Staff Review – It Ends With Us by Colleen Hoover

If you follow any type of literary movement on social media, you’ve likely seen Colleen Hoover’s name attached. Hoover’s books have completely blown up on #booktok and her 2016 novel “It Ends With Us” is one of the most-mentioned novels on these lists. It’s now been 7 years since this book was originally published, and suddenly it is reappearing on several top fiction lists and #1 best seller lists. Naturally, I was curious what the big deal was, and decided to check it out for myself. “It Ends With Us” follows 23 year old Lily Bloom. The novel opens with her chance meeting with a neurosurgeon named Ryle Kincaid. Sparks fly immediately, but they only talk and share many “naked truths” about themselves, including the fact that Lily’s abusive father has just passed away. Six months later, they meet again, and the sparks have much more time to catch this time around. As Lily begins her relationship with Ryle, she looks back on her journals from when she was 15. All those years ago, she developed a bond with 18 year old Atlas Corrigan, a student at her school who was homeless and living in the abandoned house behind her home. Nine years later and in a relationship with Ryle, Lily’s first love comes back into her life as they dine at his restaurant. While Lily thinks she has everything with Ryle, their relationship begins to crumble for heartbreaking reasons.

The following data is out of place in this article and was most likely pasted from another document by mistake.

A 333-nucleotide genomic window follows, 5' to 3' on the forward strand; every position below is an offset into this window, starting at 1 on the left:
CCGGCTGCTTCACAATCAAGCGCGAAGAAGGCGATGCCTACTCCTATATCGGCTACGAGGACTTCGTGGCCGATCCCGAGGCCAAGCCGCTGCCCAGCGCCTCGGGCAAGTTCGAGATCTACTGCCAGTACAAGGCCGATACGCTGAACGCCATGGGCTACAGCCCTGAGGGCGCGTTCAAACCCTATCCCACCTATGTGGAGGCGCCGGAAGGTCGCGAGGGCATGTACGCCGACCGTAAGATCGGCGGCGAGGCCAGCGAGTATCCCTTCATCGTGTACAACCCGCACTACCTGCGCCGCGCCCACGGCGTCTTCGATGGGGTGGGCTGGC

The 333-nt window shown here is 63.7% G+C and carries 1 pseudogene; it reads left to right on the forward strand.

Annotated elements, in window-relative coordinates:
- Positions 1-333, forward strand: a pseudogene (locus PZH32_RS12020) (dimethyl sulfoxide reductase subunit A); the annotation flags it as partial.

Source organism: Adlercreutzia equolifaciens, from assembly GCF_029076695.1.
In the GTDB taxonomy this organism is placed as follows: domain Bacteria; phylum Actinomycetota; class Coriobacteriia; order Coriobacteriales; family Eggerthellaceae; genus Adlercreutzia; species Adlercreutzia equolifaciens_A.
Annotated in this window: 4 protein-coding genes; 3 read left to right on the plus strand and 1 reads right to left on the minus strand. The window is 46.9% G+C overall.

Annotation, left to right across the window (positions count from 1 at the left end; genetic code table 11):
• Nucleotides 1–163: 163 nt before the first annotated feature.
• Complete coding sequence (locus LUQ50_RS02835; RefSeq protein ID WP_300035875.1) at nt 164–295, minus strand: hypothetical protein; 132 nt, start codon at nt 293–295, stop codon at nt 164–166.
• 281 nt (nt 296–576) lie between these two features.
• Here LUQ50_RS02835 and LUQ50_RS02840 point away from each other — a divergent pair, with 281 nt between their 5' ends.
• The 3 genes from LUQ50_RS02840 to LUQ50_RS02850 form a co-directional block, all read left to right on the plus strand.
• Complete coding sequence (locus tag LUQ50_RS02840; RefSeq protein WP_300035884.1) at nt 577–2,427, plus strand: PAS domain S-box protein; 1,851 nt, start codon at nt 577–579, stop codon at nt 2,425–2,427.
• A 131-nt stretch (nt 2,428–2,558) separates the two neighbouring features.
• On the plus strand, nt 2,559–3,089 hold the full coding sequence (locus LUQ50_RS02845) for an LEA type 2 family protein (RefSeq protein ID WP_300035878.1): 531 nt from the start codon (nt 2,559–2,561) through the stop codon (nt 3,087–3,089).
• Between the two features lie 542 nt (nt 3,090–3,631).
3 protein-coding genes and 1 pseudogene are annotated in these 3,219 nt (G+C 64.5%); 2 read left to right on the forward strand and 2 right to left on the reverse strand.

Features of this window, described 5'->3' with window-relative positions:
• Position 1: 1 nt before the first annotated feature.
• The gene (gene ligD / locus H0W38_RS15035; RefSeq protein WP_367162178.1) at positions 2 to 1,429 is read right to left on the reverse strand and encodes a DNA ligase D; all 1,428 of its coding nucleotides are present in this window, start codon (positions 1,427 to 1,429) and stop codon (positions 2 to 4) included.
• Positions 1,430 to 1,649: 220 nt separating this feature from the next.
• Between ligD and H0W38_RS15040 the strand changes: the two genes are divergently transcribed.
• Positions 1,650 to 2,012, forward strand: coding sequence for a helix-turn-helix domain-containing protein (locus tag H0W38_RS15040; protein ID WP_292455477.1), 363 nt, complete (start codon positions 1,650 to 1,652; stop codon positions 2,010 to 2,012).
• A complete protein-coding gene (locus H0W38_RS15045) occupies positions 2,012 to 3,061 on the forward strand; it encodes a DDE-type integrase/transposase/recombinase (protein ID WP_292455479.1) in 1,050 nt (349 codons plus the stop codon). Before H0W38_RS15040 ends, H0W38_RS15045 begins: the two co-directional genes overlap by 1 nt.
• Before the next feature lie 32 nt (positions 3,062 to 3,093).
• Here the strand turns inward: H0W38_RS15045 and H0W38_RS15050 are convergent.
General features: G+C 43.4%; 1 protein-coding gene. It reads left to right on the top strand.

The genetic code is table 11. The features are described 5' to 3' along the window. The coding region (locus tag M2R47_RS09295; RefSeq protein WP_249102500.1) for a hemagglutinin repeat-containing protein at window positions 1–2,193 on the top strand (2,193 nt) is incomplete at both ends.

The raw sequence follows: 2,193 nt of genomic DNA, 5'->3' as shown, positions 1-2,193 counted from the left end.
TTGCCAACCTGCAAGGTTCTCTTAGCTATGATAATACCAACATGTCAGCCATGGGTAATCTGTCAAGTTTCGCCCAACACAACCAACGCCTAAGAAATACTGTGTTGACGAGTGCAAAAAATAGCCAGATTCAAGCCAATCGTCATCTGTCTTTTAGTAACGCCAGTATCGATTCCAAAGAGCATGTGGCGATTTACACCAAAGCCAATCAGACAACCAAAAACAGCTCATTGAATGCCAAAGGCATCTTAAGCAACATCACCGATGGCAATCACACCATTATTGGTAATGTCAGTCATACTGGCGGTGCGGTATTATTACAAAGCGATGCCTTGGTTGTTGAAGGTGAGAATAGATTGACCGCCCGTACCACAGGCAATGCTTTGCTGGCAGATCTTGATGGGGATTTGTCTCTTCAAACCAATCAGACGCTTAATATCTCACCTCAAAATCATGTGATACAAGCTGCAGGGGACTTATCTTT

This novel contains some very serious topics that could potentially be difficult for readers to take in. Domestic abuse, attempted rape, homelessness and toxic relationships are all a very large part of this story. In a (spoiler-filled) section at the end of the book, Colleen Hoover discusses how some of the scenes in the book were inspired by her mother’s life with Hoover’s father. One of the scenes we see is actually taken directly from Hoover’s mother’s life. This was a heartbreaking revelation to read about – reading a fictional story of abuse is hard enough, but knowing that it was all inspired by the author’s mother? That made me think about the story in a whole new way.

This book was a great introduction (for me) to Hoover’s writing, and I can see why so many readers are falling in love with her work. Last year, a sequel was released titled “It Starts With Us”, which follows Lily and Atlas’ perspectives, which I am looking forward to reading. I found Atlas’ character really interesting and I was hoping to learn more about him during this novel, so the sequel should hopefully feed my curiousity! If you haven’t done so already, check out Colleen Hoover’s It Ends With Us (and It Starts With Us) today!